July 13, 2008
Through Deaf Eyes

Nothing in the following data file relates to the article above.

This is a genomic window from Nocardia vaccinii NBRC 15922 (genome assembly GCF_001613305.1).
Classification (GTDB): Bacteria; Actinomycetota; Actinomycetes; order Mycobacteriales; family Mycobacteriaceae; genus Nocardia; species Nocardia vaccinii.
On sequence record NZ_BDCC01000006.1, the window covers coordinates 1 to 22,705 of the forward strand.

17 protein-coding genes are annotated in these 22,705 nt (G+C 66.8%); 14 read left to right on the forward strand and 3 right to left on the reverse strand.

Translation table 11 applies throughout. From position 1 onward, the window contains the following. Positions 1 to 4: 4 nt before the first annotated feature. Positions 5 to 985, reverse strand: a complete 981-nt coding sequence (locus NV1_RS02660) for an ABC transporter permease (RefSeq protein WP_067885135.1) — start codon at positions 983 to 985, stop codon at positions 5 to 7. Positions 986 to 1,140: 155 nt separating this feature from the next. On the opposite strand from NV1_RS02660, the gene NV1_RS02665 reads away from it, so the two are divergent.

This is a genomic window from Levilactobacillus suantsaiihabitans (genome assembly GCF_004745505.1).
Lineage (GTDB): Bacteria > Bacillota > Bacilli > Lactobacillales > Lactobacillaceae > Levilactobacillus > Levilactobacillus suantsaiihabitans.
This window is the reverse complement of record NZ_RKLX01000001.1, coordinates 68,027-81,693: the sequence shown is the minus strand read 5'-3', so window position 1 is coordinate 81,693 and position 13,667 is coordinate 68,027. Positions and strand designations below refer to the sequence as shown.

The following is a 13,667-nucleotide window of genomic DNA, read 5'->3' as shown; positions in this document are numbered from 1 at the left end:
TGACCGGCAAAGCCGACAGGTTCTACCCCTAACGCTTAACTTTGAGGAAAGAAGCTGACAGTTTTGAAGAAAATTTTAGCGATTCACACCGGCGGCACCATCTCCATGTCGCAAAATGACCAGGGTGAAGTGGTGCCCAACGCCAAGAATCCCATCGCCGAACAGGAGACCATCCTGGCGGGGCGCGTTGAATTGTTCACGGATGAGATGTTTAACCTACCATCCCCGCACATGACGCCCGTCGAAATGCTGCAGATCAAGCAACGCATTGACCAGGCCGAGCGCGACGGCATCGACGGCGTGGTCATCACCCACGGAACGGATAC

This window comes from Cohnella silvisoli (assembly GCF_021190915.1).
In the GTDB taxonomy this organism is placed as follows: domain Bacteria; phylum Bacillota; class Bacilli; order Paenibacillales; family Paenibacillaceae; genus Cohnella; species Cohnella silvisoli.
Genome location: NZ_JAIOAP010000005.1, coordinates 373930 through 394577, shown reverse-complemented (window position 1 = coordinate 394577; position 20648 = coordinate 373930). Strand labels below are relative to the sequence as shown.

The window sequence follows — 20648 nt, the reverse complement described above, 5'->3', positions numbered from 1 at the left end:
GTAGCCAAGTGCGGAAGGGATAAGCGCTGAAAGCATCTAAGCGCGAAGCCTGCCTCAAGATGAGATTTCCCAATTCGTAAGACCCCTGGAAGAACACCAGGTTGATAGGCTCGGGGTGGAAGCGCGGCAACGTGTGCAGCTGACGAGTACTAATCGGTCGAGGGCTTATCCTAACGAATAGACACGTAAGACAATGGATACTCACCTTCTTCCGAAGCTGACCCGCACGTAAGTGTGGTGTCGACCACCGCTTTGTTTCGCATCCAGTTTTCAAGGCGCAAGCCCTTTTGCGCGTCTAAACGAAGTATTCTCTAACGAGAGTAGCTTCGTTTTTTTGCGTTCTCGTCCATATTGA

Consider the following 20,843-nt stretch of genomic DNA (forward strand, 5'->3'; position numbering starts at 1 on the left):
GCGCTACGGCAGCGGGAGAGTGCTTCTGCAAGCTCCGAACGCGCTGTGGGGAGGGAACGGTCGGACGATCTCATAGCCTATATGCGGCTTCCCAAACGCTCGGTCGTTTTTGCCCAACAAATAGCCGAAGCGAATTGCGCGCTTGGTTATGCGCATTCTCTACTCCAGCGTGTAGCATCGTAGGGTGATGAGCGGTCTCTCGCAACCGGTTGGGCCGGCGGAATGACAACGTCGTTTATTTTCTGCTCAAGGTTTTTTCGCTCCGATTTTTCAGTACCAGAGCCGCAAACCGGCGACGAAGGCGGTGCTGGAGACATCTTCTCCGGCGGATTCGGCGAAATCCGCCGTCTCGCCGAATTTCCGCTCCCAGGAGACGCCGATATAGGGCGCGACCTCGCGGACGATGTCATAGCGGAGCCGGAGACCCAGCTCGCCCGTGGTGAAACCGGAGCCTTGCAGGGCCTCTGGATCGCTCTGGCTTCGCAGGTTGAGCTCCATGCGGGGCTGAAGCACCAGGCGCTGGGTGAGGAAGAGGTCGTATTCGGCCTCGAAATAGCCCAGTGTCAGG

Through Deaf Eyes is a film outlining deaf history and deaf culture. The movie touches on many key milestones in deaf American’s lives including: community interactions, education, recreation and work. While we have been learning much on deaf history, I was fascinated to hear the many obstacles deaf people had to overcome to reach where they are today. I am one to always route for the underdog and to me the deaf community’s history is a wonderful example of a minority persevering to achieve set goals and dreams. This movie helped me realize that while obstacles for modern deaf people are numerous, in the past they were almost unbearable. Nativism is the practice of discriminating against immigrants. The deaf community was viewed as a foreign culture, just as any other minority group in the late 1790s they were pressured to assimilate; meaning communicate orally. This meant more time was spent teaching the deaf how to speak rather than the normal curriculum. Because of this most deaf students fell behind. I personally had a very similar situation to the deaf children during my first years of school. When I entered first grade I had trouble pronouncing some sounds. My teacher encouraged my mother to enroll me into a speech therapy class. Everyday I was pulled out of my normal homeroom and taken to speech therapy therefore missing much of what was being taught in the normal classroom. After a semester I no longer pronounced “hamburger” as “hambuger” but instead was failing first grade. During this time I was very frustrated with my inability to keep up with the rest of my class and eventually stopped trying and transformed from the quiet girl with the lisp to the class clown. I felt as if I was being spread too thin and despite my best efforts I couldn’t succeed. I can imagine that the deaf children must have felt much of the same way...